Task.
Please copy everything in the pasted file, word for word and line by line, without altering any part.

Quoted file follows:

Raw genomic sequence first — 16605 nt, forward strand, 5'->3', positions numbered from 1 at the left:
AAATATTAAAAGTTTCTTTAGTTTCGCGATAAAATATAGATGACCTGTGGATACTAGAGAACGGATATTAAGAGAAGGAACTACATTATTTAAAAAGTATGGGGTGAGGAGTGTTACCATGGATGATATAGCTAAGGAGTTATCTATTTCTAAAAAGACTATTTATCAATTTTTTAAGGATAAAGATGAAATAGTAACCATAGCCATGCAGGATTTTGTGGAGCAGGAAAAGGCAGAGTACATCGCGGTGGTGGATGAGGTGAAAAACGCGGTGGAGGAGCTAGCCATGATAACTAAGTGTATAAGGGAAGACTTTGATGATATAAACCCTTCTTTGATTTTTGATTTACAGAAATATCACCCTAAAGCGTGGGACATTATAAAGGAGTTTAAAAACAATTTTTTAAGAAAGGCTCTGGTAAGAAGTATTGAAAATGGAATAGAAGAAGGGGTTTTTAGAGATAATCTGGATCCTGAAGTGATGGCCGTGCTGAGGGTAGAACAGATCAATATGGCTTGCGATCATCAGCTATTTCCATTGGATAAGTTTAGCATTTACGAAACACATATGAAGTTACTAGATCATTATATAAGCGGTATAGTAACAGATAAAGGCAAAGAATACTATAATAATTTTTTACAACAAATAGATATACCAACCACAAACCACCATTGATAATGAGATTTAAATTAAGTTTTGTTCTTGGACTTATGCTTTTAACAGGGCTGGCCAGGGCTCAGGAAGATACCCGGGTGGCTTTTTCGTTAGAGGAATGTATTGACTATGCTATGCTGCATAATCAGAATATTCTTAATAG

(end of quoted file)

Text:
Raw genomic sequence first — 16605 nt, forward strand, 5'->3', positions numbered from 1 at the left:
AAATATTAAAAGTTTCTTTAGTTTCGCGATAAAATATAGATGACCTGTGGATACTAGAGAACGGATATTAAGAGAAGGAACTACATTATTTAAAAAGTATGGGGTGAGGAGTGTTACCATGGATGATATAGCTAAGGAGTTATCTATTTCTAAAAAGACTATTTATCAATTTTTTAAGGATAAAGATGAAATAGTAACCATAGCCATGCAGGATTTTGTGGAGCAGGAAAAGGCAGAGTACATCGCGGTGGTGGATGAGGTGAAAAACGCGGTGGAGGAGCTAGCCATGATAACTAAGTGTATAAGGGAAGACTTTGATGATATAAACCCTTCTTTGATTTTTGATTTACAGAAATATCACCCTAAAGCGTGGGACATTATAAAGGAGTTTAAAAACAATTTTTTAAGAAAGGCTCTGGTAAGAAGTATTGAAAATGGAATAGAAGAAGGGGTTTTTAGAGATAATCTGGATCCTGAAGTGATGGCCGTGCTGAGGGTAGAACAGATCAATATGGCTTGCGATCATCAGCTATTTCCATTGGATAAGTTTAGCATTTACGAAACACATATGAAGTTACTAGATCATTATATAAGCGGTATAGTAACAGATAAAGGCAAAGAATACTATAATAATTTTTTACAACAAATAGATATACCAACCACAAACCACCATTGATAATGAGATTTAAATTAAGTTTTGTTCTTGGACTTATGCTTTTAACAGGGCTGGCCAGGGCTCAGGAAGATACCCGGGTGGCTTTTTCGTTAGAGGAATGTATTGACTATGCTATGCTGCATAATCAGAATATTCTTAATAG